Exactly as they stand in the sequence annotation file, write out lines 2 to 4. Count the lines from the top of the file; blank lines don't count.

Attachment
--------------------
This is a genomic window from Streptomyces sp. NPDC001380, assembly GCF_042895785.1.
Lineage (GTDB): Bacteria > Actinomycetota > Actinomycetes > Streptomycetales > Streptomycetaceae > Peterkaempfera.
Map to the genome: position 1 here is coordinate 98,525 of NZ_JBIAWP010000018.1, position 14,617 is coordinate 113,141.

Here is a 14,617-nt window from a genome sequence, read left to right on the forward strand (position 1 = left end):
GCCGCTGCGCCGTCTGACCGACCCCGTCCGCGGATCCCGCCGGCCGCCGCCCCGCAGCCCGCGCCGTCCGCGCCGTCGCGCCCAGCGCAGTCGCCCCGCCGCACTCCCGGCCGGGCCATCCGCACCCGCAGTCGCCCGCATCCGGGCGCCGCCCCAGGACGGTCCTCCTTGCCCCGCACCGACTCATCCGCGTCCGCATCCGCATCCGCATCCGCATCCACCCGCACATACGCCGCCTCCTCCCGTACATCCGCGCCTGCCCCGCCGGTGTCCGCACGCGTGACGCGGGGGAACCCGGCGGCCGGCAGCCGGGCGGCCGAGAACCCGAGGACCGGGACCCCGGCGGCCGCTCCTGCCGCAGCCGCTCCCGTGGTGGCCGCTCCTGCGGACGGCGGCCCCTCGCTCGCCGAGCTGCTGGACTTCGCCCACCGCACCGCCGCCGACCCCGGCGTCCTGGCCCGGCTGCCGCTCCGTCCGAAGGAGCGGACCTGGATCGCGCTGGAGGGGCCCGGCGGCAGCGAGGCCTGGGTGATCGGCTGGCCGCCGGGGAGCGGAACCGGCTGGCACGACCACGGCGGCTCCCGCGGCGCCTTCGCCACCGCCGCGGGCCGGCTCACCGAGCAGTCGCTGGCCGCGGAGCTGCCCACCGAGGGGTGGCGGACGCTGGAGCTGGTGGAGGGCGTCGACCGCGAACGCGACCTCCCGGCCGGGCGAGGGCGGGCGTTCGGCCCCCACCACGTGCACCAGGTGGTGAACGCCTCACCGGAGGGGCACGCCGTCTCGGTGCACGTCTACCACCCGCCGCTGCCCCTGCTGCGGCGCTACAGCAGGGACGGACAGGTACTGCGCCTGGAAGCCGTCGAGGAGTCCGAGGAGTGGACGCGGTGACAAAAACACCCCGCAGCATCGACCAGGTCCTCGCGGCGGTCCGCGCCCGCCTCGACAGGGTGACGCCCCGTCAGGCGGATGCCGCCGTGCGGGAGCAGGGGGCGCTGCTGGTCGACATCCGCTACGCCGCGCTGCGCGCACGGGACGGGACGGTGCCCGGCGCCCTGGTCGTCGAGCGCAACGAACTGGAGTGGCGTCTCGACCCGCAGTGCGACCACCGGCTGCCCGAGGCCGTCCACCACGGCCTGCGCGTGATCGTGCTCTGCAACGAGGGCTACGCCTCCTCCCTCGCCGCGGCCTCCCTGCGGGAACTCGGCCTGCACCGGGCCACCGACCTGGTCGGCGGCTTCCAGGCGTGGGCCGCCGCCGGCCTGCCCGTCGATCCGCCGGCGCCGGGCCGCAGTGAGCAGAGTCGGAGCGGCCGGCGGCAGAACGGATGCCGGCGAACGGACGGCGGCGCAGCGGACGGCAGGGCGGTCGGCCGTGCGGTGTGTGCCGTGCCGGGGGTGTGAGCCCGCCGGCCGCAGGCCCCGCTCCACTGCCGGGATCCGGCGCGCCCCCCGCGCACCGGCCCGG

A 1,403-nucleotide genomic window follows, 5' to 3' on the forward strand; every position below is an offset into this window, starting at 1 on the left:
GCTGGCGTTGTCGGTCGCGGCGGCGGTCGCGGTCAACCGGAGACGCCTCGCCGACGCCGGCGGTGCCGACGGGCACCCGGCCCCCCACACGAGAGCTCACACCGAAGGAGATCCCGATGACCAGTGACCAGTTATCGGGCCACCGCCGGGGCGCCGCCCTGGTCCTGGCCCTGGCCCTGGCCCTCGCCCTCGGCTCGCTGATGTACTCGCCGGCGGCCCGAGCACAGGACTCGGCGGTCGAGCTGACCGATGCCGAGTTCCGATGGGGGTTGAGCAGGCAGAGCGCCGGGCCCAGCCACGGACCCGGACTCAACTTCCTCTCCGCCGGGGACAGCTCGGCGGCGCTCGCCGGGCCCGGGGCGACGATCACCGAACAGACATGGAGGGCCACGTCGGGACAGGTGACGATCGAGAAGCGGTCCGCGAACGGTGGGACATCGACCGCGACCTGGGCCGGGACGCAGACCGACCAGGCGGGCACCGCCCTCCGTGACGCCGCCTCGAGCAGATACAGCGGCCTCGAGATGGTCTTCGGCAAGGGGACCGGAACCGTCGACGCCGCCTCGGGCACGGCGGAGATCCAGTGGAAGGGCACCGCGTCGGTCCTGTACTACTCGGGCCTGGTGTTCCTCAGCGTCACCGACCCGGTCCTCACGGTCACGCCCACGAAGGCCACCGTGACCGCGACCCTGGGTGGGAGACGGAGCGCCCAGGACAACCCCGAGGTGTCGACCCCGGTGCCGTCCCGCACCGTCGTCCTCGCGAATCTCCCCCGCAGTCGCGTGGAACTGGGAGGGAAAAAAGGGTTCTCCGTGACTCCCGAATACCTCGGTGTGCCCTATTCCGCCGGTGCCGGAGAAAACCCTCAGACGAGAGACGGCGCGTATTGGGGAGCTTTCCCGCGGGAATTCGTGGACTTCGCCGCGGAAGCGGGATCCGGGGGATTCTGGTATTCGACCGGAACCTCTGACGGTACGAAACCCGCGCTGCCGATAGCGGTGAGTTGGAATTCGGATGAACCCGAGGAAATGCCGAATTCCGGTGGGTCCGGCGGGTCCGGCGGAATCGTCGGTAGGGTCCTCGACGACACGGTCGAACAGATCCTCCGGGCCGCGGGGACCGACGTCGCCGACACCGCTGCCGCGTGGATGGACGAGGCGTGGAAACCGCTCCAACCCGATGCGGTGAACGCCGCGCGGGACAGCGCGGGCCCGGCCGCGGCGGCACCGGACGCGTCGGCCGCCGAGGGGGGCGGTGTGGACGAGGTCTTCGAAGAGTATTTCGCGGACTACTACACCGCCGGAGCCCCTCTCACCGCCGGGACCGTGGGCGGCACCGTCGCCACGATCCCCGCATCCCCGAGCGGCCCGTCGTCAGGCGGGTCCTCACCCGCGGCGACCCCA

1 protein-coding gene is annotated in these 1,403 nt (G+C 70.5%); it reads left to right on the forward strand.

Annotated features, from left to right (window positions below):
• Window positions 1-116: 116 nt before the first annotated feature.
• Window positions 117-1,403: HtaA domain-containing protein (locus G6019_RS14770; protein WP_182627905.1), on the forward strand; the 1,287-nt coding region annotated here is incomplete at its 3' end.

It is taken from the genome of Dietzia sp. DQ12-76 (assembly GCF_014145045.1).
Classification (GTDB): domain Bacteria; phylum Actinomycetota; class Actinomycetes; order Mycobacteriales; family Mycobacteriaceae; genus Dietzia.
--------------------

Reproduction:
Lineage (GTDB): Bacteria > Actinomycetota > Actinomycetes > Streptomycetales > Streptomycetaceae > Peterkaempfera.
Map to the genome: position 1 here is coordinate 98,525 of NZ_JBIAWP010000018.1, position 14,617 is coordinate 113,141.

Here is a 14,617-nt window from a genome sequence, read left to right on the forward strand (position 1 = left end):